Jashn-e-Azadi had a very good screening in Pune on June 12th, at the beautiful auditorium of the National Film Archives of India: large screen projection, excellent sound, technically a delight. The screening was part of the Film & Television Institute of India’s (FTII) annual Film Appreciation Course, so we had an audience of those attending the FA course, as well as the Punekars who regularly show up for the NFAI screenings. (The FA course at FTII is a unique institution, held every year for almost 35 years, and has without doubt helped hone a generation of serious film buffs in India. Probably in acknowledgement of the growing vitality of documentary film production in India, the FA course has recently begun to screen documentaries, and invite documentary film-makers to share their work at the course. This year there were at least four, perhaps a good sign for the documentary film?)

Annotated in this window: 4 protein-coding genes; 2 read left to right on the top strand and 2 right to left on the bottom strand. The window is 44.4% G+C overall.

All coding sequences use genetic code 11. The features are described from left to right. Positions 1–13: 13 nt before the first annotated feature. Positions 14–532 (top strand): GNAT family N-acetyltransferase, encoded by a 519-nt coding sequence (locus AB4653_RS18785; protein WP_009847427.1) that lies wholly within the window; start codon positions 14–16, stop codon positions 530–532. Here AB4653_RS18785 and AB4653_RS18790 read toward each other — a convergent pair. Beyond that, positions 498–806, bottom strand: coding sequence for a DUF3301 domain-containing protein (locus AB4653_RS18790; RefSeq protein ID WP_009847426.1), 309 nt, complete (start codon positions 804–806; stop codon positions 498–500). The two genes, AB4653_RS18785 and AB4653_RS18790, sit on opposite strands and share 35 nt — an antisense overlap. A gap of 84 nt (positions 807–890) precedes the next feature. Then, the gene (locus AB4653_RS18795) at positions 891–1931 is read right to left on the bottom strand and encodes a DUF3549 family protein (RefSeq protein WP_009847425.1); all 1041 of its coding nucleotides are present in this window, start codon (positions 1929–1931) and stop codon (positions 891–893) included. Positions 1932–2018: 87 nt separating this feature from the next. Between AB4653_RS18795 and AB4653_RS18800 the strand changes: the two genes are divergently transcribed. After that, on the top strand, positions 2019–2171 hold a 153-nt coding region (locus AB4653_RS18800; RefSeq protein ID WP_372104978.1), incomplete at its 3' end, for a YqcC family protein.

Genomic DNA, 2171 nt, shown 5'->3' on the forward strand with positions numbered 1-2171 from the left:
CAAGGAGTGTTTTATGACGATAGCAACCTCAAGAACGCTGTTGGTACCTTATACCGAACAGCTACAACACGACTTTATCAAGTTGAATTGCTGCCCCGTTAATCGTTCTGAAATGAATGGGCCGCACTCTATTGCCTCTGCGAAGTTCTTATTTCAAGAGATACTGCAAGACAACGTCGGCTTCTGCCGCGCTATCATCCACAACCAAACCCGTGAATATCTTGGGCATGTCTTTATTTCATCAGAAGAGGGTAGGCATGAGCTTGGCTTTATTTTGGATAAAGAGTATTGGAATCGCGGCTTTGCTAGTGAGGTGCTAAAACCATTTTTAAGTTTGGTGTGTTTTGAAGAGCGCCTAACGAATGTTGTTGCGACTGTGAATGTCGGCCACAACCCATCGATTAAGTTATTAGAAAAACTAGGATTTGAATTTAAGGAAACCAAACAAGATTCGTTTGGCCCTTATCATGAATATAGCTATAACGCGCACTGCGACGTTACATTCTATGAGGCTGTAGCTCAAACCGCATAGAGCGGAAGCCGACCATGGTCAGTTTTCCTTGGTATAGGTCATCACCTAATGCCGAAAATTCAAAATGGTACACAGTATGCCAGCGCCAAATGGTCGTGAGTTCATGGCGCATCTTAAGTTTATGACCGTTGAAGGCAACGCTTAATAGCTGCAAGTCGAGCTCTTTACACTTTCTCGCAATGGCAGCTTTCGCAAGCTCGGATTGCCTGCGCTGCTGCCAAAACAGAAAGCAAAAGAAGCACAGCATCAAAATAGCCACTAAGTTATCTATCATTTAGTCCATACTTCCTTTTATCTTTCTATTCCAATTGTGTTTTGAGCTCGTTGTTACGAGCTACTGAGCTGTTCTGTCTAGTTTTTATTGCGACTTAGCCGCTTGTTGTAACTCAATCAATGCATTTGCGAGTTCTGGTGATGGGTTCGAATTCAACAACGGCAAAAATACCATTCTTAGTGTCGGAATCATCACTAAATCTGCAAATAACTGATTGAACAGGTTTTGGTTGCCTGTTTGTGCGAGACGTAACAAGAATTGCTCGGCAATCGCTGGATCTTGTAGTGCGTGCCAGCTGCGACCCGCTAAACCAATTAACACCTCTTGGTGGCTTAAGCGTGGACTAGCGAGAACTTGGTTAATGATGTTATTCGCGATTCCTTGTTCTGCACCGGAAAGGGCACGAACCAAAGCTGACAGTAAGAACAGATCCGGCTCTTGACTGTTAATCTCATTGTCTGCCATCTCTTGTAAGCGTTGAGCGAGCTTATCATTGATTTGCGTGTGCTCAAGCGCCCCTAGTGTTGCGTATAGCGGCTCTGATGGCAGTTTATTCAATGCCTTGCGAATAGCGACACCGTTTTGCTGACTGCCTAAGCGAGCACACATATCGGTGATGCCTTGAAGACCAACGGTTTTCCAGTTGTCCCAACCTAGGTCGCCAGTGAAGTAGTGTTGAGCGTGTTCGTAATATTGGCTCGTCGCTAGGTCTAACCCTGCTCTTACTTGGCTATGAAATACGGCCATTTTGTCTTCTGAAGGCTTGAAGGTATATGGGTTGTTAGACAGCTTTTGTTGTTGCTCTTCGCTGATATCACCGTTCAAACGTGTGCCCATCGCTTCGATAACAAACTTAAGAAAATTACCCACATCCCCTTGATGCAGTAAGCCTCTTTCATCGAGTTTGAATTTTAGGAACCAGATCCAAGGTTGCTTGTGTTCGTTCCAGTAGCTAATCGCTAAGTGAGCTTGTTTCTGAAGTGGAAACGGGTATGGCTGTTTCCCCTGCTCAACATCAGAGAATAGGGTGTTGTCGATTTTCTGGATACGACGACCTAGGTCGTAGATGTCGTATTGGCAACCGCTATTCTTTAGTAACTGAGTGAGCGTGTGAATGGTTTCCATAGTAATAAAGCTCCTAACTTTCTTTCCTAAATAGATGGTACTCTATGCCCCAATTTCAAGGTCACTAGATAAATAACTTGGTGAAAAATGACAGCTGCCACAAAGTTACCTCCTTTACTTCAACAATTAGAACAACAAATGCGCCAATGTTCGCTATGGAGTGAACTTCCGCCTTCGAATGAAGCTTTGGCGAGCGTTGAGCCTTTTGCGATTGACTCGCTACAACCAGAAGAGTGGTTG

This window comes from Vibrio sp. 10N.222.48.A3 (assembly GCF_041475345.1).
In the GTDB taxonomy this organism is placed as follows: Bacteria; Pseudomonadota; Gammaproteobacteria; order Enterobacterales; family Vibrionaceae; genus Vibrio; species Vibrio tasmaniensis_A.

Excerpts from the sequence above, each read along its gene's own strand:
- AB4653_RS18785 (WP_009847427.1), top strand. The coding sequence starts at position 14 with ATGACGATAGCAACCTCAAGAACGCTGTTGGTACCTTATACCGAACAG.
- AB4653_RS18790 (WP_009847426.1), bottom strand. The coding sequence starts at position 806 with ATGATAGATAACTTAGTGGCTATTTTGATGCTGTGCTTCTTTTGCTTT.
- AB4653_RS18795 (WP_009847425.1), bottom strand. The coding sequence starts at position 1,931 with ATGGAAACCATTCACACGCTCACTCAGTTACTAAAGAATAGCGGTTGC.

Predictably, there were more questions about the form of the film than Jashn-e- Azadi has met at previous previews. About the way the sound-track is structured, about the process of “scripting” such a film, and so on. But reassuringly, Kashmir, and the questions that the film raises about what is happening there, dominated the Q&A session that followed. There was, of course, the by-now mandatory query if the film was “anti-national” and why “the unsung heroes” of Kashmir (the Indian Army, it seems) had not been given adequate credit. But increasingly these questions seem to be raised in reflex, and quite weakly, as if they must be placed on the record. For the rest, audiences here too seemed to be able to take on the bigger political questions that Kashmir raises, and are able to think about it with a lack of prejudice that our mass-media in particular seem to have difficulty with.